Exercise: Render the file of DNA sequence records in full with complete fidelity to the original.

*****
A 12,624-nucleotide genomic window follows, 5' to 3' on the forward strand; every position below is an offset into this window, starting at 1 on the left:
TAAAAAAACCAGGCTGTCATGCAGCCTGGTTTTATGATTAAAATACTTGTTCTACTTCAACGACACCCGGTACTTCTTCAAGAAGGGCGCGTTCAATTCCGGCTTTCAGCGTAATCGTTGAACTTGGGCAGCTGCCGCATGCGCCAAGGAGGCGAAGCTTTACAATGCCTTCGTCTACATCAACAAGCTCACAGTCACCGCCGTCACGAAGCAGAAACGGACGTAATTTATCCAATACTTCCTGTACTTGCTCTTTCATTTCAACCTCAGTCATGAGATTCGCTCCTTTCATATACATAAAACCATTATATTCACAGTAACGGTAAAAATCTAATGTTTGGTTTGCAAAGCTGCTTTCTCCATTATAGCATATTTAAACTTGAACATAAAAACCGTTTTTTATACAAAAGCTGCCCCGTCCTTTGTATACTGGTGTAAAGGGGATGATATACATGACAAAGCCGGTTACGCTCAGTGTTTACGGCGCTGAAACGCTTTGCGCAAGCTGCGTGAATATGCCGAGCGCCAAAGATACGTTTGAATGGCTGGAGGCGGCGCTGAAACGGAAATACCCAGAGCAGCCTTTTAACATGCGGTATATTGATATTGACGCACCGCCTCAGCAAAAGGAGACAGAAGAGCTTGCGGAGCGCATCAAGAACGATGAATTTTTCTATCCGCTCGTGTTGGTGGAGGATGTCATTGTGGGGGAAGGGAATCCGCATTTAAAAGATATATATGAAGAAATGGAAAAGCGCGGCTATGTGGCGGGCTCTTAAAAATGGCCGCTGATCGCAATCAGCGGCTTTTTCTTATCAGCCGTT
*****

A 12,624-nucleotide genomic window follows, 5' to 3' on the forward strand; every position below is an offset into this window, starting at 1 on the left:
TAAAAAAACCAGGCTGTCATGCAGCCTGGTTTTATGATTAAAATACTTGTTCTACTTCAACGACACCCGGTACTTCTTCAAGAAGGGCGCGTTCAATTCCGGCTTTCAGCGTAATCGTTGAACTTGGGCAGCTGCCGCATGCGCCAAGGAGGCGAAGCTTTACAATGCCTTCGTCTACATCAACAAGCTCACAGTCACCGCCGTCACGAAGCAGAAACGGACGTAATTTATCCAATACTTCCTGTACTTGCTCTTTCATTTCAACCTCAGTCATGAGATTCGCTCCTTTCATATACATAAAACCATTATATTCACAGTAACGGTAAAAATCTAATGTTTGGTTTGCAAAGCTGCTTTCTCCATTATAGCATATTTAAACTTGAACATAAAAACCGTTTTTTATACAAAAGCTGCCCCGTCCTTTGTATACTGGTGTAAAGGGGATGATATACATGACAAAGCCGGTTACGCTCAGTGTTTACGGCGCTGAAACGCTTTGCGCAAGCTGCGTGAATATGCCGAGCGCCAAAGATACGTTTGAATGGCTGGAGGCGGCGCTGAAACGGAAATACCCAGAGCAGCCTTTTAACATGCGGTATATTGATATTGACGCACCGCCTCAGCAAAAGGAGACAGAAGAGCTTGCGGAGCGCATCAAGAACGATGAATTTTTCTATCCGCTCGTGTTGGTGGAGGATGTCATTGTGGGGGAAGGGAATCCGCATTTAAAAGATATATATGAAGAAATGGAAAAGCGCGGCTATGTGGCGGGCTCTTAAAAATGGCCGCTGATCGCAATCAGCGGCTTTTTCTTATCAGCCGTT